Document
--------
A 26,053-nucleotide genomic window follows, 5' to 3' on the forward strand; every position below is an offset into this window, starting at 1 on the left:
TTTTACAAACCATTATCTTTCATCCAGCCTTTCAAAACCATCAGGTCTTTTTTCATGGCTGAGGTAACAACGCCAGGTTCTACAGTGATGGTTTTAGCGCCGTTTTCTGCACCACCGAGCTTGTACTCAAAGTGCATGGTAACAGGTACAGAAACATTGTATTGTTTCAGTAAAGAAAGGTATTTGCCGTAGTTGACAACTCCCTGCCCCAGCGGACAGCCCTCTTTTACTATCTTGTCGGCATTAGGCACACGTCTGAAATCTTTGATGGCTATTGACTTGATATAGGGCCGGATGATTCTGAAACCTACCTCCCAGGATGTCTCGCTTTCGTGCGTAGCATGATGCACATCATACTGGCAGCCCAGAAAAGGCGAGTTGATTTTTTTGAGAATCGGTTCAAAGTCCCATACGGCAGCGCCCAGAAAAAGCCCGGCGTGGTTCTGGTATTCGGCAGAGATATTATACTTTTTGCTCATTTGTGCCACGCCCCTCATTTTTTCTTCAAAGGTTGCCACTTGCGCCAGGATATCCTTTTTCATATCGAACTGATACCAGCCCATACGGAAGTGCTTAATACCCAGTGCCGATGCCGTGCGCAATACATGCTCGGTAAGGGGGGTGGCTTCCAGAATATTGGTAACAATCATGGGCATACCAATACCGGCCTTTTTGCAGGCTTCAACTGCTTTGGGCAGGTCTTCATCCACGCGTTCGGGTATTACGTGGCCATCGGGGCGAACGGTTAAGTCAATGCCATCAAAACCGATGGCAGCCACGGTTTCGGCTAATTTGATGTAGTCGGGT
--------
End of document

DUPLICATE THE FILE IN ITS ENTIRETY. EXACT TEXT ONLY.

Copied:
A 26,053-nucleotide genomic window follows, 5' to 3' on the forward strand; every position below is an offset into this window, starting at 1 on the left:
TTTTACAAACCATTATCTTTCATCCAGCCTTTCAAAACCATCAGGTCTTTTTTCATGGCTGAGGTAACAACGCCAGGTTCTACAGTGATGGTTTTAGCGCCGTTTTCTGCACCACCGAGCTTGTACTCAAAGTGCATGGTAACAGGTACAGAAACATTGTATTGTTTCAGTAAAGAAAGGTATTTGCCGTAGTTGACAACTCCCTGCCCCAGCGGACAGCCCTCTTTTACTATCTTGTCGGCATTAGGCACACGTCTGAAATCTTTGATGGCTATTGACTTGATATAGGGCCGGATGATTCTGAAACCTACCTCCCAGGATGTCTCGCTTTCGTGCGTAGCATGATGCACATCATACTGGCAGCCCAGAAAAGGCGAGTTGATTTTTTTGAGAATCGGTTCAAAGTCCCATACGGCAGCGCCCAGAAAAAGCCCGGCGTGGTTCTGGTATTCGGCAGAGATATTATACTTTTTGCTCATTTGTGCCACGCCCCTCATTTTTTCTTCAAAGGTTGCCACTTGCGCCAGGATATCCTTTTTCATATCGAACTGATACCAGCCCATACGGAAGTGCTTAATACCCAGTGCCGATGCCGTGCGCAATACATGCTCGGTAAGGGGGGTGGCTTCCAGAATATTGGTAACAATCATGGGCATACCAATACCGGCCTTTTTGCAGGCTTCAACTGCTTTGGGCAGGTCTTCATCCACGCGTTCGGGTATTACGTGGCCATCGGGGCGAACGGTTAAGTCAATGCCATCAAAACCGATGGCAGCCACGGTTTCGGCTAATTTGATGTAGTCGGGT